Alesis Recital Review

Alesis is a name in the electronics industry for more than 30 years. They may be pretty young compared to other manufacturers of digital pianos, but they made a name for themselves by producing an extended range of well received electronic instruments such as: professional recording equipment, audio interfaces, electronic drums and other studio and stage electronic musical equipment. Their digital pianos don’t deviate too much from their high standards. Our Alesis Recital review is an attempt, and we hope a successful one, to get a clear and complete picture of this digital piano model that is rising in popularity among beginners worldwide.

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Our mission is to discover the advantages and disadvantages of this digital piano from Alesis, in the most objective way possible. We also want to find out if this, around $200 priced, musical instrument offers the level of quality that so many people say it does.

Alesis Recital Specifications

Keyboard88 Full Size
Touch Sensitivity4 Levels including Fixed
Number of Sounds12
EffectsReverb, Chorus, Damper Resonance, EQ
FunctionsLayer/Split and sequencer
Speakers2 x 10W
Audio I/O1 x quarter inch TRS headphone output
2 x quarter inch TRS line output
Midi I/ONo
Pedal 1 x quarter inch TRS sustain
USB1 x USB to Host (type B)
Operating System Compatibilityminimum macOS 10.10 or Windows 7
Mobile App CompatibilityMelodics, just for iOS (you also need an adapter which is not included)


Upon first glance, the Alesis Recital has a look that would best be called ultra-modern, or if you want, futuristic.

It’s very slim and lightweight, fitting nicely in even smaller places. It looks very good in different decors and is a sure plus in any room of the house. On the dashboard you will find LED buttons which fit the design really well.

The 88 keys keyboard is semi-weighted, with adjustable touch sensitivity, which offers a satisfactory touch sensation. It depends a lot on your term of comparison. At this price, the technology is great. I wouldn’t say that you get the sensation of playing on an acoustic piano’s keyboard but the experience is surprisingly authentic. I wouldn’t have expected such a sensitivity from such a an inexpensive digital piano. But if you truly want a closer experience to an acoustic piano, then you will probably have to spend a bit more money. At this point, I would like to focus, though, on two main aspects that constitute an advantage, in my opinion: full 88 keys keyboard that have some kind of technology that offer a weighted experience.

The Alesis Recital has 5 voices installed on it. These are: Acoustic piano, Electric piano, Bass, Synth and Organ. They’re not many, but they are pretty good quality. You can also layer any two of these voices to give birth to more complex sounds. A nice plus point. The Chorus an Reverb capabilities help in producing a better sound.

An interesting feature, that you can usually only find on more expensive pianos, like the Yamaha YDP-164, are the speakers. The Alesis Recital is equipped with two 10-Watt speakers that give the keyboard the ability to produce sound that fills any room easily. I can’t underline enough how big of a feature this is. There are plenty of digital pianos on the market that are more expensive than the Recital that don’t have such powerful built-in speakers.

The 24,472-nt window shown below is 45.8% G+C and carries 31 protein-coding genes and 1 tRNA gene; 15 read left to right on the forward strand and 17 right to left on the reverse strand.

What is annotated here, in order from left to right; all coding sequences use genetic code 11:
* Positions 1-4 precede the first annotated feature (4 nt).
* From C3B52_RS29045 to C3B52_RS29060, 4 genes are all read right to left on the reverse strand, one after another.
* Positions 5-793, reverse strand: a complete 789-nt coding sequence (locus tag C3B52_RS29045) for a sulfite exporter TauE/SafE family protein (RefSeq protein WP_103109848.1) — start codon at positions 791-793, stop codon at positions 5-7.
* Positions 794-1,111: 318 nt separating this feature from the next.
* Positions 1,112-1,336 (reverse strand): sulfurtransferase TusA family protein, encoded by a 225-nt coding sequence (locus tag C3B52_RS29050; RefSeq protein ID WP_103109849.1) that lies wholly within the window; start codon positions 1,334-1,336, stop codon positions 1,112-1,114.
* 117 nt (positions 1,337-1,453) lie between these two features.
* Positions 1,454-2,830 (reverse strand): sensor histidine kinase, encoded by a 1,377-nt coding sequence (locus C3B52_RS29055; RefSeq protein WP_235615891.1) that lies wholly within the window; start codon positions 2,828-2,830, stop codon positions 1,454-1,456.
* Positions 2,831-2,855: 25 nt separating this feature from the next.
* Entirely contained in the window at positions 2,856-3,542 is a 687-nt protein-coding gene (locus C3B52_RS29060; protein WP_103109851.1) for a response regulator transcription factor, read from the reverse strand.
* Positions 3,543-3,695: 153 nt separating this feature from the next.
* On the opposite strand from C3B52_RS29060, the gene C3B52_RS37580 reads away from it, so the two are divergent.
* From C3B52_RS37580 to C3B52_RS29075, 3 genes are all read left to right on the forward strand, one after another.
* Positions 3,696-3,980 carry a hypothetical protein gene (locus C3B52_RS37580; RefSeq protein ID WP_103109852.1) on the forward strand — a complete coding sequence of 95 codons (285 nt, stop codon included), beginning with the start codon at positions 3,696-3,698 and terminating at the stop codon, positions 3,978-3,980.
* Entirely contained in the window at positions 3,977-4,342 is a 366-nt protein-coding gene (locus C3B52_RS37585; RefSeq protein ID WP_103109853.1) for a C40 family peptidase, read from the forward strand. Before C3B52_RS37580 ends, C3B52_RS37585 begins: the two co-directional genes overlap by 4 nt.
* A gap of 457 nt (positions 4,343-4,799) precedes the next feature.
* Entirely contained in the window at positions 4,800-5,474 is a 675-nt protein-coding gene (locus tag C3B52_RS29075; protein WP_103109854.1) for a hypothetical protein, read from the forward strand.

The Alesis Recital is clearly made with beginners in mind. A strong testimony to this fact are beginner friendly features that are installed on this digital piano, like the lesson mode. What it does, is part the keyboard into two equal sections that give teachers and students the possibility to play at the same time. This is quite an advantage for beginners, even compared to acoustic pianos that can’t have comparable features, due to obvious reasons.

User Experience

The feeling when playing the Alesis Recital Digital Piano makes you completely forget that you are actually playing on a musical instrument that you bought for around $200. The touch and sound steer towards an authentic feeling. The different settings that you can choose between give you the possibility to create complex musical pieces.

An attractive feature is the possibility of parting your keyboard in two different sections, with each section having a different voice setting. This way you can create sounds that give the impression of multiple musical instruments plating together in a harmonic song.

The number of voices that are installed by the manufacturers on the Recital are not necessarily the strongest aspect of this digital piano. The type and quality of the voices, though, are very well selected, giving the user a nice palette to mix and match. The acoustic piano voice has a nice full bodied sound, representing the main voice of this piano. The organ voice sounds great if you try to obtain that classic sound for more sober tunes. If you like the sound of electronic music and would like to reproduce it on your Alesis Recital, that’s perfect. For this purpose the manufacturers have installed the Synth setting. The remaining two voices are Bass, with the characteristic low sounds, and electric piano that is perfect for pop songs.

You can use the Alesis Recital in two different modes: from home (or plugged-in), or on the way. If you’re in a location where you have access to an electrical plug, you can use the adapter to power your digital piano. If you’re in a location where you can’t plug your piano in, for example in a park, or on a terrace, there’s the possibility to use batteries to power the instrument. This is very helpful, considering the portability of the Recital.

Many people are reticent when it comes to buying technologically advanced products because they have the impression that using them involves a lot of hassle. It’s not the case with the Alesis Recital. Although it is technologically advanced, it’s easy to use. You just plug it in and you can already start playing. There’s no need to read the instruction manual to be able to use it. You can browse through its functions and get accustomed with the way everything works even without having a degree in electronics. Overall, it’s very user friendly, in spite of its futuristic looks.


You wouldn’t expect much sound-wise from a digital piano priced under $200, but you couldn’t be more wrong. The Alesis Recital gives off an incredibly high quality sound, comparable to that of much higher priced pianos.